`A cheap, effective alternative to stubble burning’

Stating that in Delhi the bio-decomposing process of converting stubble into manure has proved to be a “success”, the chief minister said this method has provided a cheap and effective alternative for stubble burning to other states. He also urged other states to now implement the alternative without any excuses.

“Every year, the smoke from stubble burning pollutes Delhi. The media reports and satellite images show that the practice of stubble burning is quite prevalent in the neighbouring states of Delhi, especially Punjab. On one hand, the farmers are themselves very troubled because their families and the villages have to bear the brunt of pollution. The neighbouring state governments have done nothing to provide relief to the farmers, because of which the farmers are forced to burn stubble which leads to major pollution across Northern India,” he said.

In Delhi, Kejriwal noted that the government took upon itself the responsibility to spray the bio-decomposer solution across farmlands around October 13. “We have sprayed the solution across Delhi in just Rs 20 lakh,” he said, adding that the bio-decomposer has proved its efficacy.

“We would present this alternative in front of the Supreme Court owing to the effectiveness of this alternative. The farmers and the scientists of the PUSA Institute are very satisfied with the output of the solution. No government can make an excuse that they have no alternative or solution to the problem of stubble burning, because a very cheap alternative is available,” he added.

`Centre wanted Delhi to try out bio-decomposer first’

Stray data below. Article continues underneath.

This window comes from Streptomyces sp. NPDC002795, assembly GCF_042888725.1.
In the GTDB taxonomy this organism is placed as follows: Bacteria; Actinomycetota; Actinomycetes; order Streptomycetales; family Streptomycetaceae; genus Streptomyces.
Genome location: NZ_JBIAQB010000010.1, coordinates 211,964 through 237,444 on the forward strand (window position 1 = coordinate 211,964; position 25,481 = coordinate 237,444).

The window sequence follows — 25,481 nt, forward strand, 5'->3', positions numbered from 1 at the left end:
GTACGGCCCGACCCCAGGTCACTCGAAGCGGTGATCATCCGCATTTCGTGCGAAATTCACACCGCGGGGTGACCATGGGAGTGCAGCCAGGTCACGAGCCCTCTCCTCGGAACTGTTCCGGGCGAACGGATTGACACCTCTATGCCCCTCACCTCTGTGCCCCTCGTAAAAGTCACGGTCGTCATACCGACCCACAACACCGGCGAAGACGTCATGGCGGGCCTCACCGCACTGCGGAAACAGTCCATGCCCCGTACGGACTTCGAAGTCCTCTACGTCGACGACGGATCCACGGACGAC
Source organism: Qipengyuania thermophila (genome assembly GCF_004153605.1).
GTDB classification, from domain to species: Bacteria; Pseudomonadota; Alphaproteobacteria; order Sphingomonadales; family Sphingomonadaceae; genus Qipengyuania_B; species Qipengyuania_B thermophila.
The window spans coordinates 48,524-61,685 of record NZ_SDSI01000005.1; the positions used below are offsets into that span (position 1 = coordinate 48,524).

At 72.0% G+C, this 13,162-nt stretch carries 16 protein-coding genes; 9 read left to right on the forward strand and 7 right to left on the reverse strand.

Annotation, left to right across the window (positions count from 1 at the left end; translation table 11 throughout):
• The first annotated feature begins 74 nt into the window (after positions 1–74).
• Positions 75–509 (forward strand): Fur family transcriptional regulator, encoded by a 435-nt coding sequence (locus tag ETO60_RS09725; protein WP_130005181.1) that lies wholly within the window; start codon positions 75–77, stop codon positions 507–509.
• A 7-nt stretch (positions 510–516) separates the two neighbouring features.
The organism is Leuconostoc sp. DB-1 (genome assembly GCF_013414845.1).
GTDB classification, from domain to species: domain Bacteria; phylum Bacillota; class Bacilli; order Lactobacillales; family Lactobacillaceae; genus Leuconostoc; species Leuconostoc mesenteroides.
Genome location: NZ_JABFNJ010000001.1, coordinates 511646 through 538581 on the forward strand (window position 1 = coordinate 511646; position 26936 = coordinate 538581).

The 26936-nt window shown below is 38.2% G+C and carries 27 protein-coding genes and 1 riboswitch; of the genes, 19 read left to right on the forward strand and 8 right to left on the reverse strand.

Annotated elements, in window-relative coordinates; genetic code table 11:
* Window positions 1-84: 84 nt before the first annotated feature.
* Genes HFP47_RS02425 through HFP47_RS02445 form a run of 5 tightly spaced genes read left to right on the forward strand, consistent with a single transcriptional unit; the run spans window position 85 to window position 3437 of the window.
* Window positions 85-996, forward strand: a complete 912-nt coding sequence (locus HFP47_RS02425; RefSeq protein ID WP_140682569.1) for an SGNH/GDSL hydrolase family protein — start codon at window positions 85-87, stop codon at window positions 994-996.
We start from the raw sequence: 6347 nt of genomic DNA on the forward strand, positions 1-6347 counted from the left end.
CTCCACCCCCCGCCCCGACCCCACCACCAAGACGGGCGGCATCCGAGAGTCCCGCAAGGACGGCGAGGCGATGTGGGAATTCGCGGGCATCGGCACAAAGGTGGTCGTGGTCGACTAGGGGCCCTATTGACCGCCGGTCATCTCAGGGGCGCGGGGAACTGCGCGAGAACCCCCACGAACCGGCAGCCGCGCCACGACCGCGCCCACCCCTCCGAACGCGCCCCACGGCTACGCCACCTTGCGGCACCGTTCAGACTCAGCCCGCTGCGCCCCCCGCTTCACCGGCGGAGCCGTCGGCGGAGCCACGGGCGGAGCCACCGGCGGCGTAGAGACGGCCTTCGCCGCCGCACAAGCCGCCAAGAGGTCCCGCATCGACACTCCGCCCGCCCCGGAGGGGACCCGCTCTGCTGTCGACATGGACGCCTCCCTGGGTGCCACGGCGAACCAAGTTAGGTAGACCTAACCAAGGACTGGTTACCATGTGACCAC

Kejriwal also disclosed how the Union environment minister had told him that Delhi should experiment with the bio-decomposer first before other states could be pressed to use it.

Also read: As Pollution from Stubble Burning Makes Headlines Again, Here Are the Issues at Stake

The chief minister also spoke about how he tried to meet the Union minister for a long time, but in vain. “He must have been busy, and so I talked to him on the phone. I told him that we might be late in providing this alternative to the farmers, the Centre must try and stop stubble burning as much as they can in Punjab, Haryana, and Uttar Pradesh. He said that Delhi may experiment with it first, and based on the efficacy of the alternative, the Centre will then consider implementing it in other states.”

`90% stubble converted into manure within a month’

Delhi environment minister Gopal Rai said, “In Delhi, 40% of the pollution happens due to the stubble burning in the neighbouring states. This year also, the spike in pollution is due to the massive stubble burning in Punjab and Haryana.”

He said after the bio-decomposer experiment has shown that 90% of the stubble can be converted into manure in about 20 days and how effective this process is, “the central government and the state governments should also implement this method.”